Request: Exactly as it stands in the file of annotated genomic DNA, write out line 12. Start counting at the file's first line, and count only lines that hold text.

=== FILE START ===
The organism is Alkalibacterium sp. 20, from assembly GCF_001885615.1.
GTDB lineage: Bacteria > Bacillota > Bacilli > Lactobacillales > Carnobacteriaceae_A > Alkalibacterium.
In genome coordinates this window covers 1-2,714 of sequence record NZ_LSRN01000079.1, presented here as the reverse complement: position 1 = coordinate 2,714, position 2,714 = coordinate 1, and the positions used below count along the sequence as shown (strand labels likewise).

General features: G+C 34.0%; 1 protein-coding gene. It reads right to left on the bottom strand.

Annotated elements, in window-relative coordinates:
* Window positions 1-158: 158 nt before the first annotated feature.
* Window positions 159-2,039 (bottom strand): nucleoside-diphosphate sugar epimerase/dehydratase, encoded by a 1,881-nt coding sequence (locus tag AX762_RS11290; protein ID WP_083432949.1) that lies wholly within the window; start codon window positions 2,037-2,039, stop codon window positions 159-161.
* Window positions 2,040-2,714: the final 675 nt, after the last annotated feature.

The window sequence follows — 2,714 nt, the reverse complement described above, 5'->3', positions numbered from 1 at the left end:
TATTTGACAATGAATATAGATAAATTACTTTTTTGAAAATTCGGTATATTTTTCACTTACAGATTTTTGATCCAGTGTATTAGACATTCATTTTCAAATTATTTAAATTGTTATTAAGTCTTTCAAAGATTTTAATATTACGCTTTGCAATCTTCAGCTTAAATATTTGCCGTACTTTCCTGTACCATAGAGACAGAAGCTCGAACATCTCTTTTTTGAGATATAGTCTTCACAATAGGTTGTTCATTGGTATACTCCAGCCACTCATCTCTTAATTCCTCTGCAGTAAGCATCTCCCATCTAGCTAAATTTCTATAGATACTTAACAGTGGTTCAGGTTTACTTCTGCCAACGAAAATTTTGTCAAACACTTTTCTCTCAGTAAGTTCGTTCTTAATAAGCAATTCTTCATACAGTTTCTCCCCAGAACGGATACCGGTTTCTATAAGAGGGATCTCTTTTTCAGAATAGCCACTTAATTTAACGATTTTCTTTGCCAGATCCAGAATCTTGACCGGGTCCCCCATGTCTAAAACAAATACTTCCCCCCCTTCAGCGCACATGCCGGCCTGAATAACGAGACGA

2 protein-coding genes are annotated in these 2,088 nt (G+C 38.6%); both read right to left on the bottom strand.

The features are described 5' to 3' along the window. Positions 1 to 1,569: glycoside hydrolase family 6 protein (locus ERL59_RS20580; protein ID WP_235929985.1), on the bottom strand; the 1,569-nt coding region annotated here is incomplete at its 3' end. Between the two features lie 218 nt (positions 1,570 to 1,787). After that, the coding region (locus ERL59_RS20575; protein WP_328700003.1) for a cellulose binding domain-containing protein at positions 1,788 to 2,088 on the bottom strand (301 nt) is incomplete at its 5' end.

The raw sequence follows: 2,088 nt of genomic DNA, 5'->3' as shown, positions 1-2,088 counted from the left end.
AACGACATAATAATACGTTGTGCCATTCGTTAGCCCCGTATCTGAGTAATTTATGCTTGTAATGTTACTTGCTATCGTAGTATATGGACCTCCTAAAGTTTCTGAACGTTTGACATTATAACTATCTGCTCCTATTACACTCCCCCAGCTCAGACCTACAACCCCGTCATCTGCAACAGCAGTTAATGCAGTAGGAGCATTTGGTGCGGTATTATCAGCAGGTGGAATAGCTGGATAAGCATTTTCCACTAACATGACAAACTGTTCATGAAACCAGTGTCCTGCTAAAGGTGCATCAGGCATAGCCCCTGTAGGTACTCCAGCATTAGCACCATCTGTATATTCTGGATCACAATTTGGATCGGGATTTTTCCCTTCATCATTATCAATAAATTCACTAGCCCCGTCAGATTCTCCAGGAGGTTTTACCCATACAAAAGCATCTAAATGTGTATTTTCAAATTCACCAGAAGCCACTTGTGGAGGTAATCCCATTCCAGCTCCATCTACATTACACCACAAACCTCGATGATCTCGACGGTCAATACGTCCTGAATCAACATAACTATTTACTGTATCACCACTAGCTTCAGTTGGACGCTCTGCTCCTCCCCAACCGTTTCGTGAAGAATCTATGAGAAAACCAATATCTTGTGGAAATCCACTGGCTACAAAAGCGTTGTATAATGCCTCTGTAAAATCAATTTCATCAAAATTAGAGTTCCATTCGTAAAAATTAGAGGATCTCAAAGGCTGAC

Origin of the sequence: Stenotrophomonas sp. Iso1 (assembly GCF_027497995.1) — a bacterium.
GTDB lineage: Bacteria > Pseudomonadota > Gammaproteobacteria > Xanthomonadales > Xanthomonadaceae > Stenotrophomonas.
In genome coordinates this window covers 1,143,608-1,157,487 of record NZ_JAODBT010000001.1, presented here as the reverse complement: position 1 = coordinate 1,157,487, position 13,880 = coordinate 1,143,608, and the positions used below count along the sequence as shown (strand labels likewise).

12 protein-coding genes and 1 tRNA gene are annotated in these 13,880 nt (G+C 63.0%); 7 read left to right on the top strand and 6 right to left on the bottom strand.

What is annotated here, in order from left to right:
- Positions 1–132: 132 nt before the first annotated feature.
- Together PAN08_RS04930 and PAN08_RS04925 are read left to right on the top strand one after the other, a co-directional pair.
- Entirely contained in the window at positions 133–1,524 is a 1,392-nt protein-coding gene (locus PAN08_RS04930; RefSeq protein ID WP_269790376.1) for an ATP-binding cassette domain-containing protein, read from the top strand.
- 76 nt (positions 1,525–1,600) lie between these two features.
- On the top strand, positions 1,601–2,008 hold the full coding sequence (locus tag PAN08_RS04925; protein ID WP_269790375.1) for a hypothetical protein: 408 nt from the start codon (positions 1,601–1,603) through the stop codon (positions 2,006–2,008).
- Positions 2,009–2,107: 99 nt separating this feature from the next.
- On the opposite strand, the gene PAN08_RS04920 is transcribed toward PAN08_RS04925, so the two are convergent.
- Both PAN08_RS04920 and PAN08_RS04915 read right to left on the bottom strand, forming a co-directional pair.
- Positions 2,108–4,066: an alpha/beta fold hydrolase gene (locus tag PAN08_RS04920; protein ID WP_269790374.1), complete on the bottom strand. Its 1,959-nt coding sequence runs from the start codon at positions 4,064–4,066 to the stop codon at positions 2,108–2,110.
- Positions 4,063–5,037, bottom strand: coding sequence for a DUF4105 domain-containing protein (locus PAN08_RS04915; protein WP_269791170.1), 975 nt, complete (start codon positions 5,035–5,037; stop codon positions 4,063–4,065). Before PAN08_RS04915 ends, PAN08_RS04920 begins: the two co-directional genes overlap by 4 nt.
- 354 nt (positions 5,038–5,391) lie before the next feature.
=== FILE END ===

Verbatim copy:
The features are described 5' to 3' along the window. Positions 1 to 1,569: glycoside hydrolase family 6 protein (locus ERL59_RS20580; protein ID WP_235929985.1), on the bottom strand; the 1,569-nt coding region annotated here is incomplete at its 3' end. Between the two features lie 218 nt (positions 1,570 to 1,787). After that, the coding region (locus ERL59_RS20575; protein WP_328700003.1) for a cellulose binding domain-containing protein at positions 1,788 to 2,088 on the bottom strand (301 nt) is incomplete at its 5' end.